Twitter has announced their collaboration with The Associated Press (AP) and Reuters to “expand” their “efforts to identify and elevate credible information on Twitter.”
AP News and Reuters currently partner with Facebook to fact check. Now, Twitter will be able to increase the speed that it is able to verify factual vs misinformation.
On top of the new partnership, Twitter is currently in development of their new feature deemed “Birdwatch”. This will allow a community based approach to “misinformation”, which allows users to flag tweets they believe are misleading or need more information.
Twitter’s Vice President of Product, Keith Coleman, wrote in January, “Birdwatch allows people to identify information in Tweets they believe is misleading and write notes that provide informative context. We believe this approach has the potential to respond quickly when misleading information spreads, adding context that people trust and find valuable. Eventually we aim to make notes visible directly on Tweets for the global Twitter audience, when there is consensus from a broad and diverse set of contributors.”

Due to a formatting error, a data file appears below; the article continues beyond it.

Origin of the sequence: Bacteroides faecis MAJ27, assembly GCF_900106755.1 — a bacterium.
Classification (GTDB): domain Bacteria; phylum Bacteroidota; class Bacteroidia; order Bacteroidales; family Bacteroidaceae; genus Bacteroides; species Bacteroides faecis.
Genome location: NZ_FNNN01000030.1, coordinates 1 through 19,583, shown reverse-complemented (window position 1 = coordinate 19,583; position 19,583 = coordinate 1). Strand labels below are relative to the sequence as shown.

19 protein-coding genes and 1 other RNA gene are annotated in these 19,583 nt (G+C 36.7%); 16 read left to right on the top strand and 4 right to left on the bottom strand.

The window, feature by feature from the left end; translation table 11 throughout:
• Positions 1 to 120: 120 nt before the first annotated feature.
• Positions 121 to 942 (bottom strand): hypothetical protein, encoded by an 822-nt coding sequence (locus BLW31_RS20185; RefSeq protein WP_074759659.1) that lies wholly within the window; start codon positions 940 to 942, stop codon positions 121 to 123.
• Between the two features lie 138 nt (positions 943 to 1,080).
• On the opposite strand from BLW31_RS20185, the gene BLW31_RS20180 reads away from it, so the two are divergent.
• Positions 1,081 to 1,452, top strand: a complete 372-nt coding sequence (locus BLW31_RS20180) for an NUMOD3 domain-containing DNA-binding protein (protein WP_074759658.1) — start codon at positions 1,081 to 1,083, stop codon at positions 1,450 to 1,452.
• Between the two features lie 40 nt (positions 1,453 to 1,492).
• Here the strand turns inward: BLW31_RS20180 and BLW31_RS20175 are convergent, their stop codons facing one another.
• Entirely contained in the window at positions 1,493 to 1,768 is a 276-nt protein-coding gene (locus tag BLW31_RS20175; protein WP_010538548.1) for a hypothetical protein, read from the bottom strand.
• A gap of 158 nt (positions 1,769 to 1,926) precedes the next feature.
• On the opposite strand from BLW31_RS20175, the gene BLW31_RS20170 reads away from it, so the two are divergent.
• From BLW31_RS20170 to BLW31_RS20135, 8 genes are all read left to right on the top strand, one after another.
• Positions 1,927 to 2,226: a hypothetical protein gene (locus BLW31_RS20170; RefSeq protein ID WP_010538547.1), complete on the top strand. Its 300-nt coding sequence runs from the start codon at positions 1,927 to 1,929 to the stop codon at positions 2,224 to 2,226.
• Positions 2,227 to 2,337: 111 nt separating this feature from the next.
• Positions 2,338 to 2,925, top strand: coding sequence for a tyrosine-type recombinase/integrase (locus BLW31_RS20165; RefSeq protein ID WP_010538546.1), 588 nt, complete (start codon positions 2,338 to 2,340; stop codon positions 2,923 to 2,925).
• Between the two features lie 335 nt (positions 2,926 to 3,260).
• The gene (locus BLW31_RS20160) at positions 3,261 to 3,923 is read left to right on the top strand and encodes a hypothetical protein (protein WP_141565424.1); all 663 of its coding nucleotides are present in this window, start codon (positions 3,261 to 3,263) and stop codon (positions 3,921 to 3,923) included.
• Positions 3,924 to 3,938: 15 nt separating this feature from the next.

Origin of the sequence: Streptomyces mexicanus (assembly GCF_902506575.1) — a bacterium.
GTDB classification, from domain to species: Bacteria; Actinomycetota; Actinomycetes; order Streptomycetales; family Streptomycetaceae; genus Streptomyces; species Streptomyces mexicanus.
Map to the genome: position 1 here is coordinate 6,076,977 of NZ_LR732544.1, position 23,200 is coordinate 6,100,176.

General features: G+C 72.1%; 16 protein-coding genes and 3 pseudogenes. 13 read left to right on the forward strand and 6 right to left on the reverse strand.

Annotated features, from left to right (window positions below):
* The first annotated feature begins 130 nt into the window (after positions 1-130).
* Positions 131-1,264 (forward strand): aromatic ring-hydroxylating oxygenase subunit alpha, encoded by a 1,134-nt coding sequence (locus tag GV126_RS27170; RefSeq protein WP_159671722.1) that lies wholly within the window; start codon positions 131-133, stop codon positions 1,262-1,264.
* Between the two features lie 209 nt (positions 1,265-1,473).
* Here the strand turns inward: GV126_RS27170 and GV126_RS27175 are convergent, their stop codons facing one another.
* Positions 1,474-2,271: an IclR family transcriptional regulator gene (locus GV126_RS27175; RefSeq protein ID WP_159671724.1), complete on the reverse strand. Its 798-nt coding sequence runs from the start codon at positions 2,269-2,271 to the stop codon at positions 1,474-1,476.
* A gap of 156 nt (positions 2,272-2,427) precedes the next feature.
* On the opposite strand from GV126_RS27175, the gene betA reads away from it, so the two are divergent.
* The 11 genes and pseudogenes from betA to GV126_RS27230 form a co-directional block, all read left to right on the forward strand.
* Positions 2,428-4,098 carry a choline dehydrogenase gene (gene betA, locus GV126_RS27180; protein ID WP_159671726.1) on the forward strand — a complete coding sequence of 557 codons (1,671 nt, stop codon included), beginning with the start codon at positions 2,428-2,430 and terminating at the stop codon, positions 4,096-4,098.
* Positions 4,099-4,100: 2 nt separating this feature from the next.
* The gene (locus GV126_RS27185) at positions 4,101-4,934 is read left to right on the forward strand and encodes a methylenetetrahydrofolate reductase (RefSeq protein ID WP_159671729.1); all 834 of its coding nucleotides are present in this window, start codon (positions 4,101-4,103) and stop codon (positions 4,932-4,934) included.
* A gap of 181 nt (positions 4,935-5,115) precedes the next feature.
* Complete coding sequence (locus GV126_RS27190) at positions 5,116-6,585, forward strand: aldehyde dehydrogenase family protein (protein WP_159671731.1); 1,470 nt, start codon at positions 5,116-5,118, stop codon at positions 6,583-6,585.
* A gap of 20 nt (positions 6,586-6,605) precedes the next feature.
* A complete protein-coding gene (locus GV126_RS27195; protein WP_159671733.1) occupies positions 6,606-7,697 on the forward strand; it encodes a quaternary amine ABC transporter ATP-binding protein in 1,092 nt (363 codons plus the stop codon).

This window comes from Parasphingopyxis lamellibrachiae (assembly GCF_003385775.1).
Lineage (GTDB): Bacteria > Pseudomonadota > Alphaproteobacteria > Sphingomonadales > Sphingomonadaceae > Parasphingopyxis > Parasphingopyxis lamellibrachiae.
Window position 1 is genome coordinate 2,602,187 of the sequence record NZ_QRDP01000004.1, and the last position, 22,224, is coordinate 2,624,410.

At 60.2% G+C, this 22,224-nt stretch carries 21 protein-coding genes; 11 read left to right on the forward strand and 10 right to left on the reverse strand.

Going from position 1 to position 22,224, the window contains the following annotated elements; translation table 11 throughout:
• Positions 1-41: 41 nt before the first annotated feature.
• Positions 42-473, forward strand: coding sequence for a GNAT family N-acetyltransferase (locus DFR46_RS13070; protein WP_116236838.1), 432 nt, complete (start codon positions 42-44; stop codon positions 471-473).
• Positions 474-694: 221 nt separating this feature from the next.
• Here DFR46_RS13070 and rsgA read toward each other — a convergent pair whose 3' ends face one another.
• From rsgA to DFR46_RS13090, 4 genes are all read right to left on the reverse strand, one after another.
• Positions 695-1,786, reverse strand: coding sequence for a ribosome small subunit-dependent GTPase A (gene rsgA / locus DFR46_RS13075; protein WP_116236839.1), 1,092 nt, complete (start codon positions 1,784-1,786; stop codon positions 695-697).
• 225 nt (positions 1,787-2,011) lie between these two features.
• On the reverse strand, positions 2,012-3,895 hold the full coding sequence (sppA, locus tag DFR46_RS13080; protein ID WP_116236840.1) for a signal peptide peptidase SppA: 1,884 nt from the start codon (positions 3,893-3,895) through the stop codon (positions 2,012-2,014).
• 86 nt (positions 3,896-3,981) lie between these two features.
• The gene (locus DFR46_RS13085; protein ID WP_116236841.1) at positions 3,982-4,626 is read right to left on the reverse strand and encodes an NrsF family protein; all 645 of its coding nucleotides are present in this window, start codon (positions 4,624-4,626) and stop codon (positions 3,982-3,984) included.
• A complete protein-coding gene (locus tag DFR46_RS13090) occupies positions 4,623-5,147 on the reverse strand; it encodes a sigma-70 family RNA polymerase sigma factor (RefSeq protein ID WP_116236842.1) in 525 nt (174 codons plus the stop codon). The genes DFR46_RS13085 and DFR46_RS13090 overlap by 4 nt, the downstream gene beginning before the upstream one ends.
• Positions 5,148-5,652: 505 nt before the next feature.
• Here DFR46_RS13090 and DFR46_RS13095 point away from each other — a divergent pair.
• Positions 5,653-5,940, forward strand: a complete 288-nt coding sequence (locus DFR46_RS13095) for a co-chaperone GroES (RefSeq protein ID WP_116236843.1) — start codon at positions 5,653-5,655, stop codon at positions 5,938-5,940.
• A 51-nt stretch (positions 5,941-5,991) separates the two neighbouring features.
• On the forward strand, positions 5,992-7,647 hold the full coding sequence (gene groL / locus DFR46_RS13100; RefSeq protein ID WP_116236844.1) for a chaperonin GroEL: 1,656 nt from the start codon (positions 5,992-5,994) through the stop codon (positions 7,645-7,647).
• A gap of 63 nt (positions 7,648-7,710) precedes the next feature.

While Project Birdwatch remains already in effect, will this new partnership be a positive effect for Twitter, or will they make AP News and Reuters—traditionally reliable news sources—start to feel more opinionated? One can only imagine the 2023 Associated Press Stylebook.
What is the definition of misinformation? Should social media only allow popular perspective to be considered factual? Are journalists in charge of creating facts? Can the CDC change what we consider facts? Should online open discussion be banned? Freedom of speech shouldn’t suppress an inconvenient viewpoint. What is the definition of freedom? Does it include censorship of resistance?
As technology has become our main form of consistent communication, Big Tech is changing the way human beings are allowed to speak to each other. Should human discussion and communication—outside of professional environment—be controlled?